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Levels Beyond streamlines video and search

The digital explosion in media continues


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Levels Beyond’s client list reads like a who’s who of big media brands. Blue-chip customers like Disney, Warner Brothers, UFC, NASCAR, and Sundance use the company’s Reach Engine platform to manage – and leverage – vast libraries of video content.

“We have 82 clients and they are all huge,” says Levels Beyond CEO Art Raymond. “Three quarters of them go to phase two, phase three, phase four, and stay with us for life.”

Founded in 2000, the company has grown to about 60 employees at its headquarters, a converted warehouse in Denver’s RiNo Art District. Sales growth is exceeding 200 percent for the third straight year.

“The digital explosion in media continues,” Raymond says.“That revolution is 20 percent in, so there’s still 80 percent to go. We as an industry have reached a complexity point that manufacturing plants hit in the ‘50s and ‘60s.”

That means some serious innovation is in order. Before implementing Reach Engine, he says that most customers “have six or seven island systems” – and at least a few typically involve Excel spreadsheets.”We’re sort of like the platform of platforms. We bring the whole thing together into one coherent play.” Some clients manage a library of tens of thousands of shows across 80 different platforms with just three people.

If an editor inside Adobe Premiere wanted to search for a relevant clip, explains Raymond, “You can literally search your whole library worldwide from inside Adobe.”

And producers can map out production schedules, work with contracts, and track video from a mobile device, he adds. “It’s like a manifest.”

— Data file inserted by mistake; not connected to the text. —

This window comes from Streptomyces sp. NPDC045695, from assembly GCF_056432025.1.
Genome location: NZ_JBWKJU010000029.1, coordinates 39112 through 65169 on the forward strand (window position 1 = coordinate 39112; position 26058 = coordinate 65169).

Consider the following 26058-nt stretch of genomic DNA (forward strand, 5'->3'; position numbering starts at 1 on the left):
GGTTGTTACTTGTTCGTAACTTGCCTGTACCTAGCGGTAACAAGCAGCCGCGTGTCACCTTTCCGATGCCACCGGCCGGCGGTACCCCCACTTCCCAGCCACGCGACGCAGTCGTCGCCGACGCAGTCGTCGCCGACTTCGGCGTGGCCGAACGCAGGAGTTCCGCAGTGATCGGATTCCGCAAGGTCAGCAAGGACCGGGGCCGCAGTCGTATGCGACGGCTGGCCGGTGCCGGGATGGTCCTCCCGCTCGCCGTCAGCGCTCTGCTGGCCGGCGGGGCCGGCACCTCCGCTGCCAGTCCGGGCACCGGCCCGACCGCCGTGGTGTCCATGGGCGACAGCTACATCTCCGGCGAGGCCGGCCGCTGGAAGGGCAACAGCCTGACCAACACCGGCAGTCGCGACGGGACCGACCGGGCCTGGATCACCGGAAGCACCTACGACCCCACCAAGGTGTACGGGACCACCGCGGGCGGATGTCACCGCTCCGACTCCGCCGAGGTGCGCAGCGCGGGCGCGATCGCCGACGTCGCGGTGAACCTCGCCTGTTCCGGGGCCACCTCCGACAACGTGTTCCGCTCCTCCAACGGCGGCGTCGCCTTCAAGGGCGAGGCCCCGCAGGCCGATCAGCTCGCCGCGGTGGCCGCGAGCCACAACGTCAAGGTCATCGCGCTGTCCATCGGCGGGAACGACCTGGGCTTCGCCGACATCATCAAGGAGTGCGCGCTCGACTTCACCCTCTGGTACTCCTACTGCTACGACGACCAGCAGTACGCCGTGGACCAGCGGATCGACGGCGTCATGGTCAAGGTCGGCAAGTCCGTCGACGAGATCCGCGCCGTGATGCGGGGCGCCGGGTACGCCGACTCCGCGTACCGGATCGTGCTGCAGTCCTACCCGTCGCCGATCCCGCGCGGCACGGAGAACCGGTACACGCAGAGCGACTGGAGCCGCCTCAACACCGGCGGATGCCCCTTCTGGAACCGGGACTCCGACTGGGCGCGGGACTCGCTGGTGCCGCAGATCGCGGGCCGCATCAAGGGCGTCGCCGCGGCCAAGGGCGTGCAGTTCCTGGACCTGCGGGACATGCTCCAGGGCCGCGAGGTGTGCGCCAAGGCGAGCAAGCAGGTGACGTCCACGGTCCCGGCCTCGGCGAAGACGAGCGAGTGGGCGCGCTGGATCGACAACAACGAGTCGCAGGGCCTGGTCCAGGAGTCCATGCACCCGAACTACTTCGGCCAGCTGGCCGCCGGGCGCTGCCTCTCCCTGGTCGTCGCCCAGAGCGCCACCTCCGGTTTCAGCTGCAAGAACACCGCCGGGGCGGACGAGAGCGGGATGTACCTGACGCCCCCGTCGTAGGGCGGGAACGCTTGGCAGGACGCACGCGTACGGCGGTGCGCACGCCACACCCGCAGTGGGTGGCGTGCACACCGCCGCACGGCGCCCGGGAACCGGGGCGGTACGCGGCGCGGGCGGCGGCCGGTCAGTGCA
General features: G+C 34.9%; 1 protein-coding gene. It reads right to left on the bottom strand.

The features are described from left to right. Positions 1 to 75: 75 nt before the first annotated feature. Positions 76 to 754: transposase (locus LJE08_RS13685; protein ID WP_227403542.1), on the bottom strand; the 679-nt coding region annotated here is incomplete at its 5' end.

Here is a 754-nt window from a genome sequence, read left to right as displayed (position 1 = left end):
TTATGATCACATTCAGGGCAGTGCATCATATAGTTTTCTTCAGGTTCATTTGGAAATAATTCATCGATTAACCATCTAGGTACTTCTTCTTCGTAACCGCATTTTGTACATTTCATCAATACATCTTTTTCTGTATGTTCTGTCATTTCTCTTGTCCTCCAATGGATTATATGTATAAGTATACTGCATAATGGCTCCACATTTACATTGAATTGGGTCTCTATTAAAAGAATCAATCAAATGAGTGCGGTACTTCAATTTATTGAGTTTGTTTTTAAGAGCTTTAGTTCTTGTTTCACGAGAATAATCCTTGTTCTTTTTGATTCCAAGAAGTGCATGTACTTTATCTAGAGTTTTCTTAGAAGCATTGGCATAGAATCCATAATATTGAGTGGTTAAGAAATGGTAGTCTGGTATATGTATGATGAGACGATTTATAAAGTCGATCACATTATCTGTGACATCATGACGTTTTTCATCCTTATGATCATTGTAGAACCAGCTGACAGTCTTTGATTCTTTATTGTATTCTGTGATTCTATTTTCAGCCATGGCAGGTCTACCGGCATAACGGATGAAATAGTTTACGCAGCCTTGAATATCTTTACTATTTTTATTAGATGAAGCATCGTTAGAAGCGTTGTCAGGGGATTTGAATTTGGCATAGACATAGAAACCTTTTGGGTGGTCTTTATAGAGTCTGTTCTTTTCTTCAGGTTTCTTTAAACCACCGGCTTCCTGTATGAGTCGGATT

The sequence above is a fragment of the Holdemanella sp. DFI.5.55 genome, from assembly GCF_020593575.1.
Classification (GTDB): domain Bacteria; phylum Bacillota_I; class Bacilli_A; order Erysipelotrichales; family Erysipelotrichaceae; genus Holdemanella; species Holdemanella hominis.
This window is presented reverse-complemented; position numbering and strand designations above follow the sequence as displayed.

Users can also employ Reach Engine to tap into unedited news footage and produce and coordinate the launch of teasers across broadcast and social media channels to build awareness before the story runs.

“Think of us like how Google is a platform and Youtube is a platform and Facebook is a platform,” says Raymond. “We started to develop apps on our own platform.”

One such app, dynamic clipping, allows remote Reach Engine users to pull relevant video clips from a network’s sea of video in real time from anywhere on the planet. “With one tap, they can distribute a clip to 16 platforms,” says Raymond. “It’s a whole new world of advertising.”

He continues, “People buy us to create businesses and manage media as a business. They buy us to ignite their model.”

Carol McDaniel, vice president of administration and operations at AXS TV and HDNet Movies in Denver, says Reach Engine has done exactly that. “It has sped up our post-production processes as well as make them more robust,” she explains. “More users are able to work with more content more quickly and deliver it in more ways.”

Levels Beyond’s market has grown beyond major media corporations to encompass religious institutions, NFL teams, and such national brands and retailers as Red Bull and Kroger. Raymond says the target market is “as soon as you hit 10 or more people working and collaborating together” or any distributed teams working with large amounts of video.

The Philadelphia Eagles use Reach Engine to manage everything from mobile content to scoreboard videos. “We became the digital glue for them,” says Raymond. “If they’re shooting tailgate parties, they can throw it on the Jumbotron, Facebook and everywhere else.”

 

Big Data  

 

For most of Levels Beyond’s customers, the sheer amount of video produced is too much for the current cloud. A single NASCAR broadcast, for example, can generate 14 to 20 terabytes of video. “Reach Engine has to exist because you can’t move 14 terabytes to the cloud,” says Raymond.

“We’re an automation factory,” he says. “It’s not uncommon for clients to have tens of millions of workflows a month. It’s not uncommon for them to process 400 terabytes in a week.”

Online: www.reachengine.com

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Eric Peterson

Denver-based writer Eric Peterson is the author of Frommer's Colorado, Frommer's Montana & Wyoming, Frommer's Yellowstone & Grand Teton National Parks and the Ramble series of guidebooks, featuring first-person travelogues covering everything from atomic landmarks in New Mexico to celebrity gone wrong in Hollywood. Peterson has also recently written about backpacking in Yosemite, cross-country skiing in Yellowstone and downhill skiing in Colorado for such publications as Denver's Westword and The New York Daily News. He can be reached at Eptcb126@msn.com

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